Why I’ve Become a Light Meter Convert


Light meters

sekonic light meter - Why I've Become a Light Meter Convert

Light meters can be an invaluable tool for photographers; especially those who use off-camera flash.

Mention a light meter in photography circles and you’re certain to get some fierce responses. Sure, some photographers will be indifferent and fewer will be in favor, but most will be adamant that you don’t need one. I used to be somewhere in the middle.

I could definitely see their utility, but I just never thought I needed one. Before a few months ago, I had picked up a light meter once in 14 years. It turns out that I was just making excuses to not spend the money on something that may be one of the most powerful tools you can buy if you use off-camera flash lighting.


There are a lot of motives and reasons that you might avoid using a light meter in the digital era. For example:

  • You can just chimp the LCD screen.
  • It’s easy to fix it in raw processing.
  • They’re too expensive for what they do.
  • The histogram is enough for testing exposure.

I get it. All of these sentiments came out of my mouth over and over again.

Chimping and the Histogram

photographer checking settings - Why I've Become a Light Meter Convert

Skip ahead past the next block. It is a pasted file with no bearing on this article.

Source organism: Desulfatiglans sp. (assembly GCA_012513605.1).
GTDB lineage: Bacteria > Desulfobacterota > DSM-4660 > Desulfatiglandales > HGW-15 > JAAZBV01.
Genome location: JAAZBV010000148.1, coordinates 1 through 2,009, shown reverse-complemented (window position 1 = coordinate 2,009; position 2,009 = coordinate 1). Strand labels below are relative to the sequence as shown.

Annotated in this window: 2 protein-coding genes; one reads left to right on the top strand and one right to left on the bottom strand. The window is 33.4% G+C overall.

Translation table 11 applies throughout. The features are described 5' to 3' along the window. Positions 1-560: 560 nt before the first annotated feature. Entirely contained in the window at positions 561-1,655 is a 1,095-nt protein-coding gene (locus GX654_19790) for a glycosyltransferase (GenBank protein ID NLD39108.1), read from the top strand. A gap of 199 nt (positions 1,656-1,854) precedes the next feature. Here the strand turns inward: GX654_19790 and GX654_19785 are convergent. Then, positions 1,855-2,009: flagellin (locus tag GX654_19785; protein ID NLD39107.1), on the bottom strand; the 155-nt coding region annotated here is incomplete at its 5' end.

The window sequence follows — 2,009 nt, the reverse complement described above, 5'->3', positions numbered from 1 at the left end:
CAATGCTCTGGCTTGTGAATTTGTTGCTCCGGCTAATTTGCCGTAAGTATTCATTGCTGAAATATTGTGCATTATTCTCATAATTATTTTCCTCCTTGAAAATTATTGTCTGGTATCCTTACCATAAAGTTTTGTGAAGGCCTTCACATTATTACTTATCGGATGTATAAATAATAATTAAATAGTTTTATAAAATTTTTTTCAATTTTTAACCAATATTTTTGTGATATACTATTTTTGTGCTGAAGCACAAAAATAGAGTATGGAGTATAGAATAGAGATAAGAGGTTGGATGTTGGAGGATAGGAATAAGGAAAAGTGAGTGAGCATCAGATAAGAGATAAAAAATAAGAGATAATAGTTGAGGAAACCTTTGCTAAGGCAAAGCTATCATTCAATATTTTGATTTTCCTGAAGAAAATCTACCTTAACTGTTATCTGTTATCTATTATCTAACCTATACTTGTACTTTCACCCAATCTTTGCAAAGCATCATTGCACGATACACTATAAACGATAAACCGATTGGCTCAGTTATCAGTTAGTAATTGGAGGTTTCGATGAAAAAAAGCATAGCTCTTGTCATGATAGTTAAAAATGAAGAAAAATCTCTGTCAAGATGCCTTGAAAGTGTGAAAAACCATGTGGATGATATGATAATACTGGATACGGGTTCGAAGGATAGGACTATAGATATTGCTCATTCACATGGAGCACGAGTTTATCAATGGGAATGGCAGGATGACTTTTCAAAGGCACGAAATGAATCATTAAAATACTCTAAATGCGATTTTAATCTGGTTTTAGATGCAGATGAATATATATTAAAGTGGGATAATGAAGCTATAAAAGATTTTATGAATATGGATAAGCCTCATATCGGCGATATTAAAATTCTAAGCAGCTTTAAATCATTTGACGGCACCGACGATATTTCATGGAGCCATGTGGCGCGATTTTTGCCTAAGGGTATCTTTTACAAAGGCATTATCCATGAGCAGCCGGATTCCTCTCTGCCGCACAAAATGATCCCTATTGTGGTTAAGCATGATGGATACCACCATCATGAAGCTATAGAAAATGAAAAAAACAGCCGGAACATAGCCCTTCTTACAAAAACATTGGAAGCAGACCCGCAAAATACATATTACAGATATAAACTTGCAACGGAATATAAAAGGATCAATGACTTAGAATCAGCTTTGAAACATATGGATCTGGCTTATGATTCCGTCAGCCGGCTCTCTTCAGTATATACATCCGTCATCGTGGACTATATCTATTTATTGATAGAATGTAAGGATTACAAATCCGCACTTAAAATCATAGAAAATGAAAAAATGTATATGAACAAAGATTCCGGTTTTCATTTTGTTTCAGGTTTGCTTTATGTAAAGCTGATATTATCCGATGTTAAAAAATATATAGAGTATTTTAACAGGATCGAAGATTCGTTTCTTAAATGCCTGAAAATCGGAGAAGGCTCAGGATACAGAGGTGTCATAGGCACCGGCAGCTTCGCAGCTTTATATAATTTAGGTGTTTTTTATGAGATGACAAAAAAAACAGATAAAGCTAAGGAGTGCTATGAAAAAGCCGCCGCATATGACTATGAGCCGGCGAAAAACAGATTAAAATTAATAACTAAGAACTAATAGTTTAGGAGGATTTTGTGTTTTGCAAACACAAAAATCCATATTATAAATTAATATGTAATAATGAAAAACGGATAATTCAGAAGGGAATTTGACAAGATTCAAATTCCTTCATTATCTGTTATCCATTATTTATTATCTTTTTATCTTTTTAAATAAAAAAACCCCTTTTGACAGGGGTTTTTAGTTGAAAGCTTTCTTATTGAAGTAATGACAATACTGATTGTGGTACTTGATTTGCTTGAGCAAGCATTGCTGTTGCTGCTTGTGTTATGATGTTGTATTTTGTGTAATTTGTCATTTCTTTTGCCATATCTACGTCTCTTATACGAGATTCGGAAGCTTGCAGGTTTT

While you can chimp your exposures to get them right, this can take both time and guesswork. A light meter takes away both of those things.

Sure, you can look at the back of your camera after each test shot (chimping) while you’re setting up your lights. This works fine for one or two lights, but what happens when you need to create a precise lighting ratio?

How do you ensure that your fill light is exactly three stops below your key light? How do you ensure the rim lights are an even exposure with your fill? It’s possible, but all of that takes time and guesswork.

I remember doing a basic four light setup a few years back and it took the better part of an hour to get the ratios exactly how I had planned them.

Since starting to use a light meter, I set up an even more complicated five light setups, mixing really hard light with very soft light. It took me only 10 minutes to get right. I don’t know about you, but I could do with a lot more instances of saving nearly an hour of shooting time.

b/w portraits of a man in a suit - Why I've Become a Light Meter Convert

These images use five lights at a very precise contrast ratio. Using a light meter meant that the setup time was only 10 minutes.

Fix it in Raw Processing

raw processing in Lightroom - Why I've Become a Light Meter Convert

Fixing your exposures at the raw stage is a viable option, but it can take some time that might be better spent elsewhere.

Yes, you can fix the image later in raw processing. As long as your highlights and shadows aren’t clipped, raw processing is a viable tool here. However, wouldn’t it be much nicer to get it right in camera?